Gio Moves on, Nery Stays Put

I want to start this out with an update on Salvador Cabañas. Last night, his doctor stated that when they bring him out of sedation to run their battery of tests, he recognized his family members. Good news. This morning, though, the doctor stated that the cerebral edema has grown, which is adding pressure in the skull. The doctor went on to say that this is what they expected, so they will have to keep him sedated in order to hopefully slow down the edema. In these cases, according to the doctor, the edema peaks 72 hours after the initial trauma.

¡Fuerza, Chava!


There are 11 Mexican players that are honing their craft in Europe.

Or at least they are trying to hone their craft.

The 2009-2010 season for the Mexican expats has been highlighted by injury and inactivity. Rafa Marquez has been slow to regain his form after sustaining a knee injury in last year’s champions league. Andres Guardado was having a a fine season before he was brutally tackled a few weeks ago, aggravating a calf injury. He is out at least another month. Same with Guille Franco, who was playing well for West Ham before he went down with another setback. Giovani Dos Santos missed Tottenham’s pre-season due to Tri duty, and when he finally got back to action, he was clattered down. He suffered a 2nd degree ankle sprain and was out for 3 months.

There are some that do see the field: Carlos Vela has gotten a few bones from Arsene at Arsenal. Hector Moreno and Francisco “Maza” Rodriguez are regulars with AZ and PSV in the Dutch league. Carlos Salcido and Ricardo Osorio are not playing as regularly, but are playing nonetheless.

And then there is the curious case of Nery Castillo. You remember Nery, don’t you? Prodigious talent. Temperamental personality. Occasional crazy. After a splendid Copa America in 2007, he took the big money offer to play for Shahktar Donetsk, spurning Olympiakos, the club he had been with since he was 16. Arguments with the coach and poor decisions left him out of favor with the Ukrainians. He then went on loan to Man City, only to separate his shoulder a few weeks into the spell. Back to the Ukraine he went, but not before trying fruitlessly to secure another loan spell with Real Betis.

Limited action is a kind way to describe what Nery had in 08-09. He did, though, ruffle feathers in Mexico with his “I’m in Europe and you’re in Mexico” tirade during the SGE era. Nery started two games for the Tri in the hex, and both times he had to be subbed early for injury. Inactivity will do that to you.

This year saw him being sent on loan to another Ukrainian team: Dnipro. We all thought that would be great. PT is what he needs, and he’ll get back to his brilliant level of play again. He doesn’t even see the bench. Nery knows that he has to play in order to be considered for the World Cup, so he spent the better part of this winter break to secure a loan back to the club where he was nicknamed Nintendo: Olympiakos.

Let me preface this by saying that I am not making any of this up. On January 14, his agent confirmed that the two sides had come to terms on a loan spell. 1.5 Euros for a year and half loan. All they needed was the fax from Shahktar to seal the deal to come over the weekend. The fax comes. It has different terms altogether. No deal. The following Tuesday, Nery’s rep assures the media that a deal had been reached, it was just that the Ukrainian elecetions had delayed the response. The fax will close the deal. The fax comes. It says no loan, but we’ll sell him for 12 MM euros. No deal. It’s still not over. Last Friday, Nery’s team again convinces Shahktar to agree to a new term (2 MM Euros, for 1.5 years), if the Ukrainians send along that crucial fax, of course. Nery would play the difference from the original deal.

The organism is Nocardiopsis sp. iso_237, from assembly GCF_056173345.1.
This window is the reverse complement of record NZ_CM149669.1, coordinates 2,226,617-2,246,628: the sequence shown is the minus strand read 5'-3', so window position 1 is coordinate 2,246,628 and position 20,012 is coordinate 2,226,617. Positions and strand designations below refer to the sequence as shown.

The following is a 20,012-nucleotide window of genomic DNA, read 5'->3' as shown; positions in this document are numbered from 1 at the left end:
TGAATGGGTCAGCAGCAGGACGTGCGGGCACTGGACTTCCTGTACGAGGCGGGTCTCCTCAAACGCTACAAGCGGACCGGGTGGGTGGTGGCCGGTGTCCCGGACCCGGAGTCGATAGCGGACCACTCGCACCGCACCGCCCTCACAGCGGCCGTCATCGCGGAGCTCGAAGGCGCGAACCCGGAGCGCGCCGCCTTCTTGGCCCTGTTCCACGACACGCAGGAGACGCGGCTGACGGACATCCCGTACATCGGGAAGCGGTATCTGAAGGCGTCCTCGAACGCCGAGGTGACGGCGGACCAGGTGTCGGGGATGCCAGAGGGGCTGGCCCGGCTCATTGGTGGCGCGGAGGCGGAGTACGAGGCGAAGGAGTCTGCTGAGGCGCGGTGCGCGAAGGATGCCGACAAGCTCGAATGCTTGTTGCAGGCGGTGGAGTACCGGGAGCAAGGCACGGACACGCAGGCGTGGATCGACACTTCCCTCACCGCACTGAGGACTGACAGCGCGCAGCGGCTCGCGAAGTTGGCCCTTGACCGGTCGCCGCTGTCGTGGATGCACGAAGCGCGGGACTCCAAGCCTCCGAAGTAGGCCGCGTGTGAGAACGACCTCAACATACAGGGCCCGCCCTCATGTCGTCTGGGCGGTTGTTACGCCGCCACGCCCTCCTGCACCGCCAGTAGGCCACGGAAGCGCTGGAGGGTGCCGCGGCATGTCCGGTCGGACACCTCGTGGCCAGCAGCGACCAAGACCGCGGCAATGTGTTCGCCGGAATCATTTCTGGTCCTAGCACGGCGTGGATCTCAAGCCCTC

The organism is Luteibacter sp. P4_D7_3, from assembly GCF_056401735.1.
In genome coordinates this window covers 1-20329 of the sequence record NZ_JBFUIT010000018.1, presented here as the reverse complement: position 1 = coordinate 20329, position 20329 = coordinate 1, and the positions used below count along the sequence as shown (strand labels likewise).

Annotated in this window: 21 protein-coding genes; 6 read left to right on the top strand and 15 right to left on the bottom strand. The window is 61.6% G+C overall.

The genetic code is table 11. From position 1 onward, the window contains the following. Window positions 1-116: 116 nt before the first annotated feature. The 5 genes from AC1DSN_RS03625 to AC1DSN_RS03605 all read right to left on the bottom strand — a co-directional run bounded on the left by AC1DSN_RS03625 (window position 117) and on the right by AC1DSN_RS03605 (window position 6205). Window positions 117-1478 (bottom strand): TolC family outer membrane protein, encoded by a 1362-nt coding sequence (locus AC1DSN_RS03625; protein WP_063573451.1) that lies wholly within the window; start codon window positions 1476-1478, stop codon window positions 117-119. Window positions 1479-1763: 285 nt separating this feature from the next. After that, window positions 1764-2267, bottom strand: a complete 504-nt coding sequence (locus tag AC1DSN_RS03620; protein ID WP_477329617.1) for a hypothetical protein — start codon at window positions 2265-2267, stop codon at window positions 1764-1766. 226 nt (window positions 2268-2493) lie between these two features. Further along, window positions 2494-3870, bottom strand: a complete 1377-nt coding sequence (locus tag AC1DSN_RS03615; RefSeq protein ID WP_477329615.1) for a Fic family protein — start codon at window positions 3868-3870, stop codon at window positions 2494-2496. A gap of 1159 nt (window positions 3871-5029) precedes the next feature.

On Monday, Nery literally blockaded himself in the Olympiakos front office until the fax arrived. It did. But the Ukrainians changed the terms again. 2.3 MM for 1.5 years. “What do you mean Ukraine is weak?”

It’s been a rough few years for Nery. In addition to his footballing career cratering, he lost both his parents to cancer a few months apart. He had a kid, but then got separated from his better half. It’s no wonder he acted BS crazy when he got minutes in the Hex. There is no denying that he is difference maker, but 3 years of inactivity is going to make it very hard for him to earn a spot in the final 23.

Mexico did get some good news on the transfer front from the other side of the Bosporus. Turkish giant, Galatasaray agreed to terms with Tottenham for a 6 month loan (and an option to buy) for Giovani Dos Santos. Gio will reunite with his former coach, Frank Rijkaard. I’ll admit that I do not know much about the Turkish Super League other than the fact that fanatical is not a strong enough adjetive to describe the fanbases. And if the national team’s performance is any kind of barometer, then I have to think the quality of play in the Turkish league is pretty good.

The most important thing for Mexico, though, is for Gio to get back into form and find his rhythm. He did that last year when he was loaned to Ipswich Town toward the end of the season. He was sensational in the Gold Cup that followed.